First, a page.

Between those who visit Manna, Purple Cliffs and volunteers who transport meals to food insecure areas, Manna’s community kitchen now serves about 300 people per day, Culloty said.
Manna’s resource center took six months to build and has been in serious development since 2020, Morse said.
The city of Durango and La Plata County’s Strategic Plan on Homelessness adopted in 2020 identified a central resource center as a concrete step the area could take to address homelessness.
As Manna and its board of directors learned more, they incorporated the transformation of the soup kitchen into a resource center.
“We learned that that’s what the community really wanted,” Morse said in an interview.
The resource center is in some ways a manifestation of a new vision for Manna. In recent years, the nonprofit has expanded rapidly and shifted its work to integrate more services.
“(Manna’s) model is moving away from more of like a day shelter that serves food to a resource center,” Culloty said.
Those who visit Manna will now take a needs assessment and be routed through Manna’s expanded team of case managers before they access the food market or facilities. Case managers can then assist those visitors and direct them to employment or housing resources through Manna’s partners like Housing Solutions for the Southwest or Axis Health System.
A new software program the resource center has been using since February will also provide Manna with data the nonprofit can use to tailor its services to those it helps.
“The goal with this whole program changing and the remodel was to encourage people when they’re here at Manna to be using services,” Culloty said. “If you're here at Manna, you're making steps forward.”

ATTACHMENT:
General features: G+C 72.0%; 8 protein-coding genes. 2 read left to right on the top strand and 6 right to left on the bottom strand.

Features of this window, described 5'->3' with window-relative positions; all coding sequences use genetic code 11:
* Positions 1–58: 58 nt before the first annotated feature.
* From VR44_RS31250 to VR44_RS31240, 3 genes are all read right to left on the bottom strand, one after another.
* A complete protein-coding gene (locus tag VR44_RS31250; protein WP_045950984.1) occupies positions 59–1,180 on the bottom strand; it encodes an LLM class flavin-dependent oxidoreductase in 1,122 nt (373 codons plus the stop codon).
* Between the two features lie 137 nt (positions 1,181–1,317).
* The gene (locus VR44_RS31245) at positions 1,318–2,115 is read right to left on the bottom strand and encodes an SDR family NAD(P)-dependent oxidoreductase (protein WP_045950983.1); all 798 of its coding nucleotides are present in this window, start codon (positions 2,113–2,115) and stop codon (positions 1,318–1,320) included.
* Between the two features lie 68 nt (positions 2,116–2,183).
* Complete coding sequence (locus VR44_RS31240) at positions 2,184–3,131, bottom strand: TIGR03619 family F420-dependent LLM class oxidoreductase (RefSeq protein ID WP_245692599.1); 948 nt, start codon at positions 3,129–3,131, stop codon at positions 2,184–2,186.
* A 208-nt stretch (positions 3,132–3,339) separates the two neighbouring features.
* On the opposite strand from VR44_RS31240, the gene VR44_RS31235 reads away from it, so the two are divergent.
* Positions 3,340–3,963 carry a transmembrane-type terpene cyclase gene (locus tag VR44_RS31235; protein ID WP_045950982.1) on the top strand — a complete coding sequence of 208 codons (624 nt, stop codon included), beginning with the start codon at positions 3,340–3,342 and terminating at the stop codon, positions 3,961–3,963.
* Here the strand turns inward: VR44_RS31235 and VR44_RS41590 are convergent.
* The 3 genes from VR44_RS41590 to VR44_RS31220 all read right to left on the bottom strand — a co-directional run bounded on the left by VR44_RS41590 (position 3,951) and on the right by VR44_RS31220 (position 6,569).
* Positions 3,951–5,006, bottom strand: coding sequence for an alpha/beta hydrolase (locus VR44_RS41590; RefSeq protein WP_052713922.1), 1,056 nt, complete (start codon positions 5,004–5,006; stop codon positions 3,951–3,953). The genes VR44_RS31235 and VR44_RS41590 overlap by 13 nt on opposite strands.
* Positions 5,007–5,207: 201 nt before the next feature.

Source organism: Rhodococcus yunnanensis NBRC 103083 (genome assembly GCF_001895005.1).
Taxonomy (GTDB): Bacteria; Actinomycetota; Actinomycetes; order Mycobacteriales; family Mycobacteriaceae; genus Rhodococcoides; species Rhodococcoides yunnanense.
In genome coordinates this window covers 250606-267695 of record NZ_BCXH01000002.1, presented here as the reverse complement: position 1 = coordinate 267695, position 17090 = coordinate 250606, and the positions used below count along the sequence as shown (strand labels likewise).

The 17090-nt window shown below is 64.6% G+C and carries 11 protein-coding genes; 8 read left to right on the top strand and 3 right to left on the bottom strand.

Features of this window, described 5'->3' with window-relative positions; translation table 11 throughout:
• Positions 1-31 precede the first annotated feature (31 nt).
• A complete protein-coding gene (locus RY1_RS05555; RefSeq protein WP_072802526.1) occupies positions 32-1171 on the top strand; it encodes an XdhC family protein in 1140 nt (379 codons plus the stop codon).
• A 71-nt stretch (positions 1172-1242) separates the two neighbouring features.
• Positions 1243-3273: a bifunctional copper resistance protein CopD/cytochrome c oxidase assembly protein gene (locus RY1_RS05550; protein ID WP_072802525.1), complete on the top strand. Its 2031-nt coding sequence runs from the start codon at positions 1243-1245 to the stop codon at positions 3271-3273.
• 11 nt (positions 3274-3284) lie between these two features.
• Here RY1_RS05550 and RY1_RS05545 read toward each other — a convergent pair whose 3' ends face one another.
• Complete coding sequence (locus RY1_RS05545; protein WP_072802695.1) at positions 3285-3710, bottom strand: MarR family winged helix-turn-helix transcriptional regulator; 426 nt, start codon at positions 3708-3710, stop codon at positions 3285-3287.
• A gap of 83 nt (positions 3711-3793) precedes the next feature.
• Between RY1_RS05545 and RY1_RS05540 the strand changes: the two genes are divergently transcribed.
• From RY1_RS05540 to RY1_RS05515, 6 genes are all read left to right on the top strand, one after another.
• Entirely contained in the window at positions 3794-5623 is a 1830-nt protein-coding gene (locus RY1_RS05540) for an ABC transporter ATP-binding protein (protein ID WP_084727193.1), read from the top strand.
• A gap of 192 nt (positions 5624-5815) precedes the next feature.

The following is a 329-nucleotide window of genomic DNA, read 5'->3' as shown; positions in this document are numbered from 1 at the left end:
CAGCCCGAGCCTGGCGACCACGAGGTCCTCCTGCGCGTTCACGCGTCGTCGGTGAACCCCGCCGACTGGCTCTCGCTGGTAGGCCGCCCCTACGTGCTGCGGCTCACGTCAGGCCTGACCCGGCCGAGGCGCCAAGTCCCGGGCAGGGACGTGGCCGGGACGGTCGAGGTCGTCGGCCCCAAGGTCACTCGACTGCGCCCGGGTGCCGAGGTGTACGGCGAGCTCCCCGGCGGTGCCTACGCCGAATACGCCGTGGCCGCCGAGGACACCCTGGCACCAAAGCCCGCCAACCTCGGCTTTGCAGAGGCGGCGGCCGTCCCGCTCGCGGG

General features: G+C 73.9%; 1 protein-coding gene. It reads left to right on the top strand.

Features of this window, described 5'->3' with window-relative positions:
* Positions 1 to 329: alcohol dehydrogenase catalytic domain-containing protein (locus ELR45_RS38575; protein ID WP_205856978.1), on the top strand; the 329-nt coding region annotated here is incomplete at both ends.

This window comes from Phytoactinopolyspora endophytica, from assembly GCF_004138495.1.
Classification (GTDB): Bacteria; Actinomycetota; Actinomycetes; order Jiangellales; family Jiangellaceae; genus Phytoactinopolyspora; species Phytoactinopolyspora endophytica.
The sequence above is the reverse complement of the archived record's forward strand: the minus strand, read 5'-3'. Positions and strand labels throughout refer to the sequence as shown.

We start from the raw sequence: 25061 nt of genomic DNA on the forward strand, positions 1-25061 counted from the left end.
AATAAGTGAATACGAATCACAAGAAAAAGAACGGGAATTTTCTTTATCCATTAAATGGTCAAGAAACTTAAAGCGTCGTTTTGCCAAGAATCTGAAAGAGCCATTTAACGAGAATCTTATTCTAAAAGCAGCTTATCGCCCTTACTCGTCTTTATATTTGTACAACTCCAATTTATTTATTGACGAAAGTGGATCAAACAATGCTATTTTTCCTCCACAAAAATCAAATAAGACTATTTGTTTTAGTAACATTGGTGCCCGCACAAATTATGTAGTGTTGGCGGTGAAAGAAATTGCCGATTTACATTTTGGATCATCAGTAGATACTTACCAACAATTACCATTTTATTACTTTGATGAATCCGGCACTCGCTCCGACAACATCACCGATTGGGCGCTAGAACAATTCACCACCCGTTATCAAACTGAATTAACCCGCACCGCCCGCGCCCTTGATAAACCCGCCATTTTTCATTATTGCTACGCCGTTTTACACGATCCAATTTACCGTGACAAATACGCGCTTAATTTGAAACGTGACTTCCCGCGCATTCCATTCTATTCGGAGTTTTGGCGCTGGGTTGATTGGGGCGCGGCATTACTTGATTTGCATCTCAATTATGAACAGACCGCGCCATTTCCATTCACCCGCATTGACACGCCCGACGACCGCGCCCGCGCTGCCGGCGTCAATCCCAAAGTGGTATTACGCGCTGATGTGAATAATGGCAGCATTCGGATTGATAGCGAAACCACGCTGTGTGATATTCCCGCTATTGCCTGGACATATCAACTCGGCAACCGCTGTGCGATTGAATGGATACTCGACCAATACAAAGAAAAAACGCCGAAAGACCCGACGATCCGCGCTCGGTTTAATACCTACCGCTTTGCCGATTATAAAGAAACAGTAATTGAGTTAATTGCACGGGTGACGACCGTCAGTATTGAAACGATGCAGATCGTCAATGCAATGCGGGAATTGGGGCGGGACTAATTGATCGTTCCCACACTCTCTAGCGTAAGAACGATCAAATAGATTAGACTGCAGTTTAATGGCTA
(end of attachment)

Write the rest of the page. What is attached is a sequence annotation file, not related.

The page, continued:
Much of Manna’s work is now directed toward access and the empowerment of those it serves, which is reflected in the resource center.
Instead of a set time for community members to access meals, the kitchen will now be open from 9 a.m. to 1 p.m. Monday through Saturday. Community members can walk up to the carryout window and place their orders from the options on a menu board.
Prepared meals will also be available outside in a community refrigerator so families can access food if work or child care limits their chances of visiting the kitchen while it’s open.
Manna is still refining its policies for how the food market will work, but the move allowing community members to choose their own food is meant to provide them dignity and remove barriers for those concerned about the stigma of food insecurity, said Marissa Hunt, Manna’s resource center manager.
“For many years with food banks (and) soup kitchens, it was a lot of putting food in a box or on a plate and handing it to someone with little choice involved,” Hunt said. “That doesn’t always feel like the most dignified process. It doesn’t take into consideration what you want.”
Those who visit the food market can feel empowered to not only address their own dietary needs, but also their cultural needs through their food selection.
“We want to uphold dignity through choice, by giving people the agency to choose what’s best for them,” Hunt said. “... If we want to decrease stigma and really make sure that we’re serving a whole spectrum of a population, people deserve the right to choose the food they want to eat.”
Though the community kitchen has been open since Monday, Manna’s resource center and its services will officially open Tuesday. Since Manna first started collecting data in February, staff members have already logged 100 households who have sought assistance, Morse said.
When the resource center opens, Manna’s services will be available at the same time the kitchen is open from 9 a.m. to 1 p.m. on Tuesdays, Thursdays, Fridays and Saturdays. Community members can also access services from 3 to 7 p.m. Wednesday.
With its opening, Morse, Culloty and Hunt expressed gratitude and excitement that the Durango and La Plata County communities helped bring the resource center to fruition to assist those in need.
“We just want to offer the tools, support and the guidance to help people get where they want to be,” Hunt said.